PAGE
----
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ARTICLE: RADIO

New releases and a special focus on albums from Diane Roblin and Chelsea McBride

Read "New releases and a special focus on albums from Diane Roblin and Chelsea McBride" reviewed by Bob Osborne

Another show packed with new music with a focus on new releases from Diane Roblin and Chelsea McBride. Diane Roblin's spirited debut release Reconnect made the jazz charts and received airplay around the globe. Now she offers a second album of high energy music from the heart entitled Life Force featuring an explosive six piece band. ...

ARTICLE: RADIO

Eclectic and Electric

Read "Eclectic and Electric" reviewed by Maurice Hogue

This episode of One Man's Jazz is kind of eclectic, what with music from the likes of Petter Eldh's European super group Koma Saxo taking jazz in a different direction, Reverse Winchester (rapper/poet Mike Ladd hooked up with the open tuning of guitarist Mathieu Sourisseau), a historical bit on the strange tale of Canadian drummer Claude ...

ARTICLE: ALBUM REVIEWS

Michael Attias: échos la nuit

Read "échos la nuit" reviewed by Karl Ackermann

In the early days of Rahsaan Roland Kirk's career, there were critics who viewed the blind man with three instruments hanging from his neck--two to be played simultaneously--as posturing. Then they heard him play. Forty years later, and filtered through the influence of four continents, Michaël Attias takes up the task of improvising on two different ...

ARTICLE: RADIO

Favourite Releases of 2018

Read "Favourite Releases of 2018" reviewed by Maurice Hogue

This episode (and the next) features music from some of the great albums released and played on One Man's Jazz in 2018. You'll hear tracks from recordings by Sean Conly, Quin Kirchner, Mario Costa, Benoit Delbecq, Cene Resnik, First Gig Never Happened, Sound & Fury, Samuel Blaser, Albert Beger & Shay Hazan, Michael Formanek, Devin Gray, ...

ARTICLE: ALBUM REVIEWS

Sean Conly: Hard Knocks

Read "Hard Knocks" reviewed by Glenn Astarita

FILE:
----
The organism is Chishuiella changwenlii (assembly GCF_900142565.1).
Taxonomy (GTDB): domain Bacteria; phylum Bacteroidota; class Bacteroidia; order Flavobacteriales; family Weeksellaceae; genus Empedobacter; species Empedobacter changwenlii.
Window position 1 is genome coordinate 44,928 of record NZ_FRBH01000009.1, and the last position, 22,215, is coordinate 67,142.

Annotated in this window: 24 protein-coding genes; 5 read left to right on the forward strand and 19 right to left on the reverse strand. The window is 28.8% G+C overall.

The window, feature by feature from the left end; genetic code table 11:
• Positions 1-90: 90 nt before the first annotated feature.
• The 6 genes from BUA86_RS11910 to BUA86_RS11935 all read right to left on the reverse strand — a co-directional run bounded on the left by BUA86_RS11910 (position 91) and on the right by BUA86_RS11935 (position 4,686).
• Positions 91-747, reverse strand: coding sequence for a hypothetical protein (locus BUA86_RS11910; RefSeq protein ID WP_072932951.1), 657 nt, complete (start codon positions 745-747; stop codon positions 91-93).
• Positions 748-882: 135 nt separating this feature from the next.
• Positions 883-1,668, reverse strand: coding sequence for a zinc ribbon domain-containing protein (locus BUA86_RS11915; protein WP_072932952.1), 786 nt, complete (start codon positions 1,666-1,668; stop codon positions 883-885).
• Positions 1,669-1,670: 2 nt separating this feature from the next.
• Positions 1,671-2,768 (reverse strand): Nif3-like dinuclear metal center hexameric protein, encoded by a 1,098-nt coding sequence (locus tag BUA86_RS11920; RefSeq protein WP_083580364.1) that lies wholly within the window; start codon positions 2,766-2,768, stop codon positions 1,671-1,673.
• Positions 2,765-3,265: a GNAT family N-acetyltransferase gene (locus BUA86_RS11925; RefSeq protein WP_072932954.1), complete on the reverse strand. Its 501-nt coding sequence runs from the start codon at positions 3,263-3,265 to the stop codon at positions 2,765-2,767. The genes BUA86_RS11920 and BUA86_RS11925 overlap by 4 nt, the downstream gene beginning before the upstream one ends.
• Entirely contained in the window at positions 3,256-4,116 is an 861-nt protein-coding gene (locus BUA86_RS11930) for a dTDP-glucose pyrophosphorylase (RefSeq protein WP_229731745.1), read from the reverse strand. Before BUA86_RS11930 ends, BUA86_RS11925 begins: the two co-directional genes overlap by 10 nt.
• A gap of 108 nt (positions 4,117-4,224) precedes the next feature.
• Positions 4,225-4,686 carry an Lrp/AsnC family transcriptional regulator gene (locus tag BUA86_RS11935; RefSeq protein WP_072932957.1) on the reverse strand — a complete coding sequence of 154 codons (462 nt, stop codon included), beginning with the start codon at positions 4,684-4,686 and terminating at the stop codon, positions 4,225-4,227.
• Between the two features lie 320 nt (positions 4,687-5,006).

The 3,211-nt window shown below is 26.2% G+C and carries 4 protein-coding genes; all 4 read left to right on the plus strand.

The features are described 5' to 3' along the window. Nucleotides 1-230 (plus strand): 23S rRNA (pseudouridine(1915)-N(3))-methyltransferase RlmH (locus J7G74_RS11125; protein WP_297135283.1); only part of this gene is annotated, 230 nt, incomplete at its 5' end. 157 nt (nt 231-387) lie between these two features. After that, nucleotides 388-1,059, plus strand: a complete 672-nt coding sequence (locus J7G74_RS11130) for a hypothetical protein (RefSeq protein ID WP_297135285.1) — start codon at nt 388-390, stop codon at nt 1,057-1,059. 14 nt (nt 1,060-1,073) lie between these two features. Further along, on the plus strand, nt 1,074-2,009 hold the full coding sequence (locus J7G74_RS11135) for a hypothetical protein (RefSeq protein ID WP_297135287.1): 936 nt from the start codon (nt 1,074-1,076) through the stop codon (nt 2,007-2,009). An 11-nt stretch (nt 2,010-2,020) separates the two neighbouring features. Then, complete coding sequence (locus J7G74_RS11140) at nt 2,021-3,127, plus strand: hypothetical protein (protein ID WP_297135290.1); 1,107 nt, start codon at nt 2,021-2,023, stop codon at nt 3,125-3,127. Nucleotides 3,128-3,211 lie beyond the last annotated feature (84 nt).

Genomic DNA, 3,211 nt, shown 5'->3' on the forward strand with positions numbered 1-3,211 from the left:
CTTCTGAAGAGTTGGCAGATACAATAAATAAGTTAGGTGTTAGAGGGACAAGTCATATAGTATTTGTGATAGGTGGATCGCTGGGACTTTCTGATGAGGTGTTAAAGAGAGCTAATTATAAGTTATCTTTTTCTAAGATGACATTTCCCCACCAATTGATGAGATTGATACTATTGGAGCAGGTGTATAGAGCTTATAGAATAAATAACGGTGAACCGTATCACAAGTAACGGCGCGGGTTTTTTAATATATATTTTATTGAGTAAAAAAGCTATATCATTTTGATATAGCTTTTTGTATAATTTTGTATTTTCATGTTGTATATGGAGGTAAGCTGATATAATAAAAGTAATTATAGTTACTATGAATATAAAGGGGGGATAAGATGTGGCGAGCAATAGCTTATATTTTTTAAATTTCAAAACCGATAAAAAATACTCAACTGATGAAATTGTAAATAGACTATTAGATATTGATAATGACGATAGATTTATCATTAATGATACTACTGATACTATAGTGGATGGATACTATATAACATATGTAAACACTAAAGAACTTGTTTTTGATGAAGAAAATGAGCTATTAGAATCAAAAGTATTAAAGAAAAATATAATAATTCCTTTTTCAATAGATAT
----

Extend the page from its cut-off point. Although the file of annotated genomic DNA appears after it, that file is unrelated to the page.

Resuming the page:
This trio gives credence to the old saying that, “too many cooks spoil the broth." Given the musicians' course of action, it would seem that additional instrumentalists may have gotten in the way of progress. This is due to the band's extreme agility coupled with a horde of alternative routes, undulating bop grooves, an uncluttered soundstage ...

ARTICLE: RADIO

Running The Bas(s)es

Read "Running The Bas(s)es" reviewed by Maurice Hogue

In baseball parlance, “touch 'em all" refers to hitting a four-bagger, a home run. In this week's episode, we try to “touch" a whole bunch of wonderful contemporary bassists. The following would make up a pretty darn good all-star team of “bass" runners: John Hébert with Marty Ehrlich, Joshua Abrams, Drew Gress in Free Country, Sean ...

NEWS: RECORDING

Michaël Attias Presents "Nerve Dance" Featuring Aruán Ortiz, John Hébert & Nasheet Waits

Michaël Attias Presents "Nerve Dance" Featuring Aruán Ortiz, John Hébert & Nasheet Waits

Available March 10, 2017 on Clean Feed Records “Like a high-quality electronic product manufactured by the Panasonic Corporation, the career of alto saxophonist Michaël Attias has always involved being slightly ahead of his time...”—Ken Waxman, JazzWord Nerve Dance—saxophonist/composer/bandleader/conceptualist Michaël Attias’ sixth album (available on Clean Feed Records, March 10, 2017), which deals with the aesthetics of ...

ARTICLE: ALBUM REVIEWS

Mara Rosenbloom Trio: Prairie Burn

Read "Prairie Burn" reviewed by Dan Bilawsky

When thought outpaces action in music, the results are often staid and forgettable. Conversely, when thinking is suppressed in favor of ceaseless activity, the end results are often turbid, shambolic, and largely unlistenable. It's the power struggle between the two, along with the personalities controlling that struggle, that help jazz to expand, evolve, explore, and excite. ...

ARTICLE: ALBUM REVIEWS

Yoni Kretzmer 2 Bass Quartet: Book II

Read "Book II" reviewed by John Sharpe

One of the major innovations of the 1960s New Thing was to liberate the so called rhythm section from time keeping duties. The role of the bass in particular was transformed, allowing it leeway to sit alongside the front line. But there was still sometimes a need to impart momentum. One solution was to double up, ...


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